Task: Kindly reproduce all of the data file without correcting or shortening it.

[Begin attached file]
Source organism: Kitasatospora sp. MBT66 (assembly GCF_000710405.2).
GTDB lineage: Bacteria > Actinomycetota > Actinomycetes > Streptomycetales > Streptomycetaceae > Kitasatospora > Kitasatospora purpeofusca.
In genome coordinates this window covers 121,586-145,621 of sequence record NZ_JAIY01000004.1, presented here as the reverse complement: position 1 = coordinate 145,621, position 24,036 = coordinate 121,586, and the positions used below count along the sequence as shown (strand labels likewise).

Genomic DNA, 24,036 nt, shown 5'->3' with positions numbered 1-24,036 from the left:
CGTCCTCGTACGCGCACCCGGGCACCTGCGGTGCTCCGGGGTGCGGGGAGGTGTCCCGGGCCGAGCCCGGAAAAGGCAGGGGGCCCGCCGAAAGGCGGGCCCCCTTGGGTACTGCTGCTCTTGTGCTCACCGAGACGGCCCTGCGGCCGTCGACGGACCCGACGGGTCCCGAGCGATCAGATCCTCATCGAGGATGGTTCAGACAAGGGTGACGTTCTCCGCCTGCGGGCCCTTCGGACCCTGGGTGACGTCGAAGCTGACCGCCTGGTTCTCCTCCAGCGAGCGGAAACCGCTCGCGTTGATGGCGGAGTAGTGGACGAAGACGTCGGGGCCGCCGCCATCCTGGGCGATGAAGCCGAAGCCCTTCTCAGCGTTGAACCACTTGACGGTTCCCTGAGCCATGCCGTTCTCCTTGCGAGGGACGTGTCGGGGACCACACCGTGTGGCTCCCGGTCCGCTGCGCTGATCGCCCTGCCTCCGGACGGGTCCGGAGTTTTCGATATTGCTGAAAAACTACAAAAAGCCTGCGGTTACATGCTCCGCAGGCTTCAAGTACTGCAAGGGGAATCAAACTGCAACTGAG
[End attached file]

Source organism: Kitasatospora sp. MBT66 (assembly GCF_000710405.2).
GTDB lineage: Bacteria > Actinomycetota > Actinomycetes > Streptomycetales > Streptomycetaceae > Kitasatospora > Kitasatospora purpeofusca.
In genome coordinates this window covers 121,586-145,621 of sequence record NZ_JAIY01000004.1, presented here as the reverse complement: position 1 = coordinate 145,621, position 24,036 = coordinate 121,586, and the positions used below count along the sequence as shown (strand labels likewise).

Genomic DNA, 24,036 nt, shown 5'->3' with positions numbered 1-24,036 from the left:
CGTCCTCGTACGCGCACCCGGGCACCTGCGGTGCTCCGGGGTGCGGGGAGGTGTCCCGGGCCGAGCCCGGAAAAGGCAGGGGGCCCGCCGAAAGGCGGGCCCCCTTGGGTACTGCTGCTCTTGTGCTCACCGAGACGGCCCTGCGGCCGTCGACGGACCCGACGGGTCCCGAGCGATCAGATCCTCATCGAGGATGGTTCAGACAAGGGTGACGTTCTCCGCCTGCGGGCCCTTCGGACCCTGGGTGACGTCGAAGCTGACCGCCTGGTTCTCCTCCAGCGAGCGGAAACCGCTCGCGTTGATGGCGGAGTAGTGGACGAAGACGTCGGGGCCGCCGCCATCCTGGGCGATGAAGCCGAAGCCCTTCTCAGCGTTGAACCACTTGACGGTTCCCTGAGCCATGCCGTTCTCCTTGCGAGGGACGTGTCGGGGACCACACCGTGTGGCTCCCGGTCCGCTGCGCTGATCGCCCTGCCTCCGGACGGGTCCGGAGTTTTCGATATTGCTGAAAAACTACAAAAAGCCTGCGGTTACATGCTCCGCAGGCTTCAAGTACTGCAAGGGGAATCAAACTGCAACTGAG